of playing fields called Queen’s Park. We would play our game, maybe stay for a while and watch some other games, and
then we’d set out on the long journey home. You had to be keen.
I started with the Prague under 14 team, and
went on to the under 16s. The club was strong enough to field two under 16 teams in the same competition, and both of them
made the premiership play-offs. I spent most of the season in the B team, and after my game I would wait and see if any of
the A team didn’t turn up. If that was the case, I would play a second game. Three members of the A team went on to
play for Australia. One, Gary Manuel, was a member of Australia’s squad for the 1974 World Cup in Germany. The others
were the Miner brothers, Colin and John. We used to call them Major Miner and Mini Miner.
Apart from playing alongside great players,
what I loved about Prague was the fact that, in a competition in which most teams played in plain red, white or blue, or red
and white or blue and white stripes, we played in a black strip with a red, white and red diagonal sash. We made everybody
else look ordinary.
Music and Me
My interest in music
continued to grow during my high school years. My family did not have a record player until about 1962 or ‘63, so I
the radio was the only way I could listen to music. When we did eventually get a record player, the first record I bought
was Let There Be Drums by Sandy Nelson. Roy Orbison was the first singer of whom
I could actually say I became a fan. I became aware of the Beatles in about 1963, when I first heard Please Please Me. They changed everything. From then on, suddenly there was a whole new music scene just for me
and other teenagers like me. The Beatles toured Australia in 1964, at the absolute peak of Beatlemania, when I was sixteen.
At school, three of my mates and I adopted Beatle identities. John Derbyshire was John, Ian Gale was George, Tom Breen was
Ringo, and I was Paul. Whenever we spoke to each other, we only used our Beatle names, and always spoke with Liverpool accents.
We knew all the lyrics, and could mime every song to perfection.
A boy called Terry Nalder came to our school
shortly after I started, and I was given the job of showing him around, as John Derbyshire had done for me when I was the
new boy. Terry didn’t stay in Ingleburn long, but he visited me in 1963 and it didn’t take long for our conversation
to get around to music. Terry asked me if I had heard of Bob Dylan. I replied that I loved the Dylan songs I had heard, sung
by Peter, Paul and Mary and others. Terry looked at me with scorn and asked if I had heard Dylan songs sung by Dylan himself.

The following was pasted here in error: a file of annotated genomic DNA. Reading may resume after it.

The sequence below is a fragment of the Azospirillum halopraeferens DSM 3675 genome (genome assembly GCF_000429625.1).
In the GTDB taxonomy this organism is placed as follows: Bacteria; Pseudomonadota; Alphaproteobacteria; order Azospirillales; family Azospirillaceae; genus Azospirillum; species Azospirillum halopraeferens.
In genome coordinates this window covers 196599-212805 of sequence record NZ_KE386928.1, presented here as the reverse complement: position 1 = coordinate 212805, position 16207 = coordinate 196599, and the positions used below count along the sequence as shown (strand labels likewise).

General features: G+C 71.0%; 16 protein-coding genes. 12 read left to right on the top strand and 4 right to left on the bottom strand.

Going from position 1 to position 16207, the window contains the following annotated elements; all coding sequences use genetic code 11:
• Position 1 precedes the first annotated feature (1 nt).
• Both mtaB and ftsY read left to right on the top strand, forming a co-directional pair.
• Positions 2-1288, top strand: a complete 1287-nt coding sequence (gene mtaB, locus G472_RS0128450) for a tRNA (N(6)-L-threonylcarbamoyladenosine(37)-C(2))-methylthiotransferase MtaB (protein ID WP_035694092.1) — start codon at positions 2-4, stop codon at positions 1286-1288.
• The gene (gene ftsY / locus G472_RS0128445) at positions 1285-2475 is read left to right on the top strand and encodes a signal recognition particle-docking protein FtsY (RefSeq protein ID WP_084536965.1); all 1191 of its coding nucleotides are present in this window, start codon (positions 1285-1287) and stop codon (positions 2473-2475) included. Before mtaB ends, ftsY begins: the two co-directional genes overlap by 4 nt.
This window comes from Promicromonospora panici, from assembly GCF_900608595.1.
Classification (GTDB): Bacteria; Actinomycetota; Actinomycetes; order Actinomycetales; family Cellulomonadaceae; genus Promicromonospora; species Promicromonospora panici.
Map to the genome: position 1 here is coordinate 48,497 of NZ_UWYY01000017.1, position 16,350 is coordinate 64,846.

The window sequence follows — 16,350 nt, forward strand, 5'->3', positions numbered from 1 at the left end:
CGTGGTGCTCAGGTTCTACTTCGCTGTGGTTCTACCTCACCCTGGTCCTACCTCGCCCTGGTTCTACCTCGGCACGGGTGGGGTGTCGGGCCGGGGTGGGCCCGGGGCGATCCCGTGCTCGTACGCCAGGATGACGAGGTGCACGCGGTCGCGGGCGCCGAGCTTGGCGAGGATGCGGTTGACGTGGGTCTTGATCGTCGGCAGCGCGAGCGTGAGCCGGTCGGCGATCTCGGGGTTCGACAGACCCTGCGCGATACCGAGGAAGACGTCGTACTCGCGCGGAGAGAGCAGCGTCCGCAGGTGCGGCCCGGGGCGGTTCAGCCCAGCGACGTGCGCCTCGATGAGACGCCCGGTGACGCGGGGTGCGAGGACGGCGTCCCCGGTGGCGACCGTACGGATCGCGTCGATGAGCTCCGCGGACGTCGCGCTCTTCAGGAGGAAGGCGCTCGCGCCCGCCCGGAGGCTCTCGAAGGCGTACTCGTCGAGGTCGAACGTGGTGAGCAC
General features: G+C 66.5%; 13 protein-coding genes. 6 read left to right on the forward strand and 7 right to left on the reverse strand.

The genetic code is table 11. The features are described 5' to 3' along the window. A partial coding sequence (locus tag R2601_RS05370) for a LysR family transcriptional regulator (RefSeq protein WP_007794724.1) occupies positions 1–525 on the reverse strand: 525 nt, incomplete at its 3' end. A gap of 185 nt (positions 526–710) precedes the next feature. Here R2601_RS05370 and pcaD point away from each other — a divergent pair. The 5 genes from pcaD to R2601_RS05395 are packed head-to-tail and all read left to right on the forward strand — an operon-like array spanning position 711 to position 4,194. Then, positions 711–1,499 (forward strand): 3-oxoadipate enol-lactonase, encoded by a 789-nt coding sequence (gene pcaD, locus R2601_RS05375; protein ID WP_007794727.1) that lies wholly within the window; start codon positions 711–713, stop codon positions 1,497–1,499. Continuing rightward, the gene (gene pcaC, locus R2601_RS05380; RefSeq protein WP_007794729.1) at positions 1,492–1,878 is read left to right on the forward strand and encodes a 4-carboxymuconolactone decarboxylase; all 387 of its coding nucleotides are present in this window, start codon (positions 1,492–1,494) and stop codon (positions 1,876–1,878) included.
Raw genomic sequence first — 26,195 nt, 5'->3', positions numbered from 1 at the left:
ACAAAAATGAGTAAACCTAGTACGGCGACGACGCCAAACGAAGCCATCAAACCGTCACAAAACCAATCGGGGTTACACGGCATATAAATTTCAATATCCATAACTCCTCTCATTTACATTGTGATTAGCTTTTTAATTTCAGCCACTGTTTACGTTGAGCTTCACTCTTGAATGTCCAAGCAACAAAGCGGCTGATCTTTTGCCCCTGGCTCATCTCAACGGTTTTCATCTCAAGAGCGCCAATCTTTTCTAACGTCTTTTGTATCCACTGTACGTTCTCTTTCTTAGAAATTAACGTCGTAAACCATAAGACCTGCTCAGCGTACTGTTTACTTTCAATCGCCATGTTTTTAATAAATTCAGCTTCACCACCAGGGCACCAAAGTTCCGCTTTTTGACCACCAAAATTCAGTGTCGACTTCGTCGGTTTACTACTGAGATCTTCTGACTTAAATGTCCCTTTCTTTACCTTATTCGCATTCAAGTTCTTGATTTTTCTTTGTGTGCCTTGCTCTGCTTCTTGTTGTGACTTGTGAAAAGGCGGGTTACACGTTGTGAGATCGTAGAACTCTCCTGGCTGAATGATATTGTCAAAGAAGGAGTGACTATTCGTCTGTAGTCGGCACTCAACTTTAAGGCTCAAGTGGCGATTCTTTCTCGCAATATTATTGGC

He played me the Freewheelin’ album, and right away my appreciation of music
went up a notch. I have been a Dylan fan ever since.
In the flood of new British music that followed
the Beatles in 1964, one particular musical style really appealed to me. It was the blues-based rock’n’roll played
by the Animals, the Rolling Stones, and my particular favourites, the Yardbirds. Yardbirds lead guitarist Eric Clapton was
then, and is still today, my favourite guitar player.
My first concert was a huge outdoor event at
Lane Cove National Park in Sydney in October 1963. As I recall, I went with Ian Gale and Tom Breen, and maybe one other person.
I remember the Bee Gees were there, I believe Barry was fourteen years old and the twins were twelve. The Atlantics played
their big instrumental hit, Bombora. Other performers included Warren Williams,
Lonnie Lee, Col Joye, Johhny Rebb, Judy Stone, Laurel Lee and the De Kroo Brothers.
Another memorable concert was at the end of
1964, when Warwick Hoy, Brian Stoffel and I (maybe one or two others?) went to Surf City in Kings Cross to see Billy Thorpe
and the Aztecs and Ray Brown and the Whispers. It was a celebration of the end of school, and it was a great night. It was
also the beginning of an exciting 12 month period in which I would attend an extraordinary number of memorable concerts.
My leaving certificate exams finished in November
1964, while I was still sixteen. Results would not be announce until January, so I went straight out and got a job. I was
a junior clerk in an American insurance company. I believe it was called Hartford Insurance. I remember its logo was a stag,
and it was situated in the same building as the United States Information Service, in Margaret Street Sydney, but that is
about all I remember about that job. At this stage I was still living at my parents' house.
From this point on, my life story will be characterized
by frequent changes of job, and frequent changes of home address. Starting here, in November 1964, when I left school at the
age of sixteen, the score is one job, one home address.
Off to Crookwell
Some time early in the new year, my Leaving
Certificate results came out, and I decided to find an employer who paid a higher salary for Leaving Certificate graduates.
I chose the Bank of New South Wales. My school friend Warwick Hoy made the same choice, and we went for our job interviews
together. After the interviews, we compared notes. We had both been asked if we would prefer to start at a branch close to
home or be sent to a country branch. I asked Warwick what his answer was. He said “Send me away!” I said “Me
too!” Warwick went to Binnaway, and on the 2nd of February 1965, I started work as a junior bank clerk at the Bank of